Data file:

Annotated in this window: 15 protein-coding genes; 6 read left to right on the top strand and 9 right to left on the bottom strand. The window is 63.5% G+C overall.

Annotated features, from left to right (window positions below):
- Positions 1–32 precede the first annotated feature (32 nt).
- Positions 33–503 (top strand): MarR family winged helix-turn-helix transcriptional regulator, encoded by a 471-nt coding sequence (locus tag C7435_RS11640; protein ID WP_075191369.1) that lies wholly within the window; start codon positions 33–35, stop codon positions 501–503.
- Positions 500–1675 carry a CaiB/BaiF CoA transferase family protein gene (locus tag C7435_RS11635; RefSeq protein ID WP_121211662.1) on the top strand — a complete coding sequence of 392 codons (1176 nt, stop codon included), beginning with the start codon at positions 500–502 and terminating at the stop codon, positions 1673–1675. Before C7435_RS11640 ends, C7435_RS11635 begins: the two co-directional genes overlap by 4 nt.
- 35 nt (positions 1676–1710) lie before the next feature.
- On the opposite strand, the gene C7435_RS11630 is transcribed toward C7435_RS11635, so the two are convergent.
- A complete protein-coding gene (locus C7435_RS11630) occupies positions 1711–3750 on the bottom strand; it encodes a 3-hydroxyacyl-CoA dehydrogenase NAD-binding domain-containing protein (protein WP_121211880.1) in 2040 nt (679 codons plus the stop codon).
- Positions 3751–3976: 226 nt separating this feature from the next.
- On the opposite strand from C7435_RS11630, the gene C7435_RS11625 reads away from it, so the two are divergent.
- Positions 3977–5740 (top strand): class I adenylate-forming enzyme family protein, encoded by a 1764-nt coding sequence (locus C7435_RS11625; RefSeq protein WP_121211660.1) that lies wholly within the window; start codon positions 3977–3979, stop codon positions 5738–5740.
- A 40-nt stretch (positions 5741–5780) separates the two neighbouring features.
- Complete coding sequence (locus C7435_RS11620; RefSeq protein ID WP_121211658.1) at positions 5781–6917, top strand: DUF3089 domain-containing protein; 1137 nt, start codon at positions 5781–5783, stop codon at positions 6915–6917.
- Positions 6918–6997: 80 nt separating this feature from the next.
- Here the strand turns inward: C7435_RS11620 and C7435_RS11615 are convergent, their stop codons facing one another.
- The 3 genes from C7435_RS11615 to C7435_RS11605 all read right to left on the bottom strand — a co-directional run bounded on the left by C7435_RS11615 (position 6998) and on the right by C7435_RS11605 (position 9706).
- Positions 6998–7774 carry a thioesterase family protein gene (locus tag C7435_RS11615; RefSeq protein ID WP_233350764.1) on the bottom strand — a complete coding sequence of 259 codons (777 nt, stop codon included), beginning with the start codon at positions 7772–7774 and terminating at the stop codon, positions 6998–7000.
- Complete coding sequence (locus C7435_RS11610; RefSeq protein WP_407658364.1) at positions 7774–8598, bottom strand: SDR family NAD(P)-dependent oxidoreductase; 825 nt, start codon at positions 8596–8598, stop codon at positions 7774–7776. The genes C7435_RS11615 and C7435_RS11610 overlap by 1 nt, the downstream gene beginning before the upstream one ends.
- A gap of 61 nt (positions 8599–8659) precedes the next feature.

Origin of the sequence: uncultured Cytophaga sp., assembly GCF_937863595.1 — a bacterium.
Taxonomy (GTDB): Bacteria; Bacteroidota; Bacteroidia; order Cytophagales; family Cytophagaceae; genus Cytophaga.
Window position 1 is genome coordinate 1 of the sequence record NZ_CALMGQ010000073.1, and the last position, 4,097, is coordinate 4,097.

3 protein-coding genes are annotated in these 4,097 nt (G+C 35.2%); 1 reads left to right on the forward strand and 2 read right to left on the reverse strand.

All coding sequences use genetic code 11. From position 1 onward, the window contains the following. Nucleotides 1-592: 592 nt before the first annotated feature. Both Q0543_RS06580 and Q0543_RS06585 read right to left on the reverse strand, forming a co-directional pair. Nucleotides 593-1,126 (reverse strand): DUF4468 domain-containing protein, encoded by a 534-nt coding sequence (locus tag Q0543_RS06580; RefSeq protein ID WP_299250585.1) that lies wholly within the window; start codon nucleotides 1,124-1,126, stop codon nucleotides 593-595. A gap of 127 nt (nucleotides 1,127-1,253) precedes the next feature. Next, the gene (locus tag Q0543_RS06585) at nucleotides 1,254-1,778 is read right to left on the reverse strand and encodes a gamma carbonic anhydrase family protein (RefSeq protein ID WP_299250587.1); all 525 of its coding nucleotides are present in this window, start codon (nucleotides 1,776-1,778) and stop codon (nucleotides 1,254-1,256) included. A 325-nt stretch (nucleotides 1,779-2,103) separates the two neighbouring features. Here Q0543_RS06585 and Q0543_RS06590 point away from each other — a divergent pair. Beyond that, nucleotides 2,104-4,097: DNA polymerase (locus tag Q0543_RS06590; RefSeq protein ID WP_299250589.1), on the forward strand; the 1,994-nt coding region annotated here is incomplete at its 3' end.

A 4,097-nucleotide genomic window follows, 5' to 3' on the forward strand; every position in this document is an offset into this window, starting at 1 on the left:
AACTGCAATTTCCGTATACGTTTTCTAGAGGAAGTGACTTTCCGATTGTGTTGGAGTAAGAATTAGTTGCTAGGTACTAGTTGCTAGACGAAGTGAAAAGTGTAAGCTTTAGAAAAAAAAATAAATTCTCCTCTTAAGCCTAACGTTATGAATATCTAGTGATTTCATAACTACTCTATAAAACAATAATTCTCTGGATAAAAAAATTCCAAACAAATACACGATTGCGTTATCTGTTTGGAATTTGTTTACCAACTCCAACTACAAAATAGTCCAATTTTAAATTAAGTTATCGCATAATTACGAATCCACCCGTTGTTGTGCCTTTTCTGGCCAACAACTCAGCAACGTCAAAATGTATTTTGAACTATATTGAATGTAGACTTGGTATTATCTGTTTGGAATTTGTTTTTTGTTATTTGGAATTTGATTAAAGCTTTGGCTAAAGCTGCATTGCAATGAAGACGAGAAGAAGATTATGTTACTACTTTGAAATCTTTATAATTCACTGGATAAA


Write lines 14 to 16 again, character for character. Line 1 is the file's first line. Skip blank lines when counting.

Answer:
- Positions 6918–6997: 80 nt separating this feature from the next.
- Here the strand turns inward: C7435_RS11620 and C7435_RS11615 are convergent, their stop codons facing one another.
- The 3 genes from C7435_RS11615 to C7435_RS11605 all read right to left on the bottom strand — a co-directional run bounded on the left by C7435_RS11615 (position 6998) and on the right by C7435_RS11605 (position 9706).